• 6.

    A Post-war Reconstructed City Imagined in the Magazine Huimang(Hope)

    han Young Hyeon | 2017, 23(3) | pp.203~242 | number of Cited : 7
    Abstract PDF
    This research aimed to explore popular culture and policy based on "space," and centered on articles on a "post-war city" that were published in the magazine Huimang(Hope). Articles in the magazine that related to various dark spaces inside post-war cities were recalled to establish a discourse on "hope." The magazine Huimang(Hope) defined specific spaces in post-war Seoul as places of "darkness" and "blackness," and connected them with various by-products of wars and pre-modernism to produce a series of discourses that combined other beings that should be removed for reconstruction. The magazine also took advantage of the image of the darkness of a space when describing the dark space inside cities. By reflecting society's negative emotions of "anxiety" and "fear" that had been experienced in post-war irrationality and decadence on the space existing inside cities, the "dark phase" of the cities can be interpreted as a space that should be neglected or eradicated by the public. When it comes to running the emotional policy of the public, a "discourse on security" for dark spaces inside cities, which was published in the magazine, worked effectively. Through this, the legitimacy and necessity of security were effectively connected with the establishment of a discourse on "hope." Meanwhile, the magazine Huimang(Hope) tried to evoke a "modern city" in the imagination about a post-war reconstructed city. Such discourses worked as a mechanism that relieved the people's post-war awareness of a miserable reality in the continuity with a discourse on "hope" and encouraged them to have a hopeful imagination about the future. The magazine Huimang(Hope) tried to maintain its unique characteristics by sharing the geographic features of the media in the 1950s, as well as publishing various articles to establish discourses on "hope." The continuous efforts of the magazine to face the scars of wars through imagining a post-war reconstructed city and to develop a discourse on hope through practical sites where people lived, such as spaces, can be seen as characteristics that contributed to its significance as a public magazine.
  • 7.

    Emergence and Meanings of a Strategic Misogynistic Narrative - focus on the Webtoon Series A Beautiful Soldier

    Koo, Ja Jun | 2017, 23(3) | pp.245~276 | number of Cited : 2
    Abstract PDF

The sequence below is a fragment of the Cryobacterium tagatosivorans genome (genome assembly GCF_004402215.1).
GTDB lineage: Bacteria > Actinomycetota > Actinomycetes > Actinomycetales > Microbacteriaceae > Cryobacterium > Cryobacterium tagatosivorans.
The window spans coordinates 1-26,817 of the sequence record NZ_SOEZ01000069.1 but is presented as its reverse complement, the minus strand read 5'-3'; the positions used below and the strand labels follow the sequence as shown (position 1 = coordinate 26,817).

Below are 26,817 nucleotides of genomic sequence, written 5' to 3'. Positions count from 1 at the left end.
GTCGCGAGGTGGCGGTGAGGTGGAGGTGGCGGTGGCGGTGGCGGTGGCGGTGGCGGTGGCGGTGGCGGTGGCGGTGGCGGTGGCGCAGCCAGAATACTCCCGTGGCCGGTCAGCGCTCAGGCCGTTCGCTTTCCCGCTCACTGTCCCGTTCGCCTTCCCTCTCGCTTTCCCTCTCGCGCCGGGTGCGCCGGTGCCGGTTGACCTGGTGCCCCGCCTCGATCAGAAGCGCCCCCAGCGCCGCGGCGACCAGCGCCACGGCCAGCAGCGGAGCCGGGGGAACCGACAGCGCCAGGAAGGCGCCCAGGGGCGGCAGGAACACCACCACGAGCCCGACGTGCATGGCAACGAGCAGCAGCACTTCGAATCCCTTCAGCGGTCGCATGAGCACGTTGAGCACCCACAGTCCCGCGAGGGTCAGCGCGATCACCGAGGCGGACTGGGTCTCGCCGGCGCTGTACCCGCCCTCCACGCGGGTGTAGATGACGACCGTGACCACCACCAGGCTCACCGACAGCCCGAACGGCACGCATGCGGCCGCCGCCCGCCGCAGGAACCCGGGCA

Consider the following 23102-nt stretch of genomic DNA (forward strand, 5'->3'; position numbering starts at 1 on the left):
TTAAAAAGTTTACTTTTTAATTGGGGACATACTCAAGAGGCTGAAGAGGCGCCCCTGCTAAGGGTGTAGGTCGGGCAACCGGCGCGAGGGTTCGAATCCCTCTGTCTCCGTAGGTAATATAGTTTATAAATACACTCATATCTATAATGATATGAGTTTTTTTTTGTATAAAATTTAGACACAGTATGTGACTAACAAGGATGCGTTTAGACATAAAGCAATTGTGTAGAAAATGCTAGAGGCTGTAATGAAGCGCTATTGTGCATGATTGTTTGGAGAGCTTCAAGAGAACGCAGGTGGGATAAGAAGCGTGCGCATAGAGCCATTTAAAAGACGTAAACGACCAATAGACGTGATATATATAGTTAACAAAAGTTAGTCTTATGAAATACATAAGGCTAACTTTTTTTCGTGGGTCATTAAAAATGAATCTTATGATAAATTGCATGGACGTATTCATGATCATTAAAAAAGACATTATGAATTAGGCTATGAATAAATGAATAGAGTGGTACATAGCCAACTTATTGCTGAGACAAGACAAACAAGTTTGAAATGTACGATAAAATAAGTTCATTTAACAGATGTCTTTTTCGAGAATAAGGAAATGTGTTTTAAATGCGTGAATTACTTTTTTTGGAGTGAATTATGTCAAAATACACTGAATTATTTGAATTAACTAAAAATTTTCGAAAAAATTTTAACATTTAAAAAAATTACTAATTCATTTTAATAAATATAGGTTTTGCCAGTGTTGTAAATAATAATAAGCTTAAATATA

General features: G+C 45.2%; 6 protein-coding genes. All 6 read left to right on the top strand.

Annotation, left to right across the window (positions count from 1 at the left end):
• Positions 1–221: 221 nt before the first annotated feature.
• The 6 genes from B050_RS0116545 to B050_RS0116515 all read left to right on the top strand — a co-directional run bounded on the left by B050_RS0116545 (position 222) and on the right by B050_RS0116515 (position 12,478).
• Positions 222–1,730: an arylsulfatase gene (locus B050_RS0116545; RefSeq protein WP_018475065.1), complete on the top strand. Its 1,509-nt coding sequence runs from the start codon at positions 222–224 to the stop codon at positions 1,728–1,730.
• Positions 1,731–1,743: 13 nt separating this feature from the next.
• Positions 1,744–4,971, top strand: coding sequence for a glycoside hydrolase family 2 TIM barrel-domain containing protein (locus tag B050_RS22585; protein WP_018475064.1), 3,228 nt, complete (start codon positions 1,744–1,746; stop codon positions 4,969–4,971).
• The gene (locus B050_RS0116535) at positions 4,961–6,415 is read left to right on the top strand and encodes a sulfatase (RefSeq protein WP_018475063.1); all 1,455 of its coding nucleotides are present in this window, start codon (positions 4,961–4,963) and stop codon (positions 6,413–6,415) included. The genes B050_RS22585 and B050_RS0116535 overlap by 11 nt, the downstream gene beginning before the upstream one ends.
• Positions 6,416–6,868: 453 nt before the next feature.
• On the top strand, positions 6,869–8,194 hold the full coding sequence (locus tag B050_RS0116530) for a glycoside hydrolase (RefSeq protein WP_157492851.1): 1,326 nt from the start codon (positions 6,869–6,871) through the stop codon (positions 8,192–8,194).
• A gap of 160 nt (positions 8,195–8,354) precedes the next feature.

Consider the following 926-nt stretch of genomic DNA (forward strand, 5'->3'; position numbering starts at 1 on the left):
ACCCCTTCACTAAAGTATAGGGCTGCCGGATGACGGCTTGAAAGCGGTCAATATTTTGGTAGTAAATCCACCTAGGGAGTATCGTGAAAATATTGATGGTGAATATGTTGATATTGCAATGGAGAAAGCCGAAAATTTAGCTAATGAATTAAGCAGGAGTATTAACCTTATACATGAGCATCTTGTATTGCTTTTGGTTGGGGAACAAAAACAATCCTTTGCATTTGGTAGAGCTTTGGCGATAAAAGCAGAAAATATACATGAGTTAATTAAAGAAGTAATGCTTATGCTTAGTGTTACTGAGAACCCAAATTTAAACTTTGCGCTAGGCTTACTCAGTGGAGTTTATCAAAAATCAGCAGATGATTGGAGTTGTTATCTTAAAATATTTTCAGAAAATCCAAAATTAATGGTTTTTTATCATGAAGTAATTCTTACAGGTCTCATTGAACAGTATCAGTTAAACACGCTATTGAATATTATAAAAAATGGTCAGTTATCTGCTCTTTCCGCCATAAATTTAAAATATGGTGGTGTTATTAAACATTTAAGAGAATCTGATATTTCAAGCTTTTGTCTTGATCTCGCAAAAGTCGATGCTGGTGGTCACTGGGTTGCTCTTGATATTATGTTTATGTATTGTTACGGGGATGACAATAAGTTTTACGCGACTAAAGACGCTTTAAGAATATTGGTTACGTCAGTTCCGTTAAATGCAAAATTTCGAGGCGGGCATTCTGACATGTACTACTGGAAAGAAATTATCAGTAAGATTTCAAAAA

A webtoon series titled A Beautiful Soldier, whose official serial publication began on Naver on February 15, 2015, has caused a lot of controversy for its "Misogyny". It is interesting that the webtoon series has enjoyed tremendous popularity and broad support from its readers despite increase resistance and criticism against it. That is, its popularity is based on not only online community 'Ilbe', which have continued to produce hate discourses, but also extensive support from male webtoon readers of the young generation that were sensitive to "reverse discrimination" against men. This study thus set out to investigate the backgrounds and meanings of an "aggressive" misogynistic narrative to address men's complaints about reverse discrimination such as A Beautiful Soldier by reviewing the narratives of the young generation on the Web and in webtoons. The publication of The Generation of 880,000 Won brought huge changes to the self-perception of the young generation as well as the society's view of the young generation. The medium of webtoons has depicted the new self-narratives of the generation most actively. One genre of webtoons depicts the daily life of the young generation as campus dramas, which have been neglected by the established media, and reveals how the young generation in pain forms a sense of solidarity and expresses their anger about "free riders." Then the members of Ilbe have presented Jeolla Provinces, the Left Wing, and women as imaginative "free riders" and turned the narrative of the young generation toward the Far Right. Misogyny is, in particular, accompanied by active "strategies" to "correct" the current gender structure and can thus be called the core of "their problematic practice." A Beautiful Soldier reflects the characteristics of misogyny based on those strategies. It points out women as unfair beneficiaries who exempt from military service, clearly presents the desirable image of women, and proposes corrective strategies and alternatives. While basing his webtoon series on vivid depiction and anger at military life found in such old narratives as Old Solders' Songs by Gian 84, the cartoonist presents gender switch and maximizes anger and imaginative punishment toward women. Similar to the misogyny expressed by Ilbe, which is familiar yet new, the webtoon series have succeeded in developing a narrative of punishing and correcting women who are "free riders", which have not been discussed in the public sphere, on the Naver platform by using language that is familiar to the young generation. There is no specific mention about who are "free riders" in the narrative of the webtoon series, of course, but it constantly arouses the fact that women are free riders according to its setting of gender switch itself.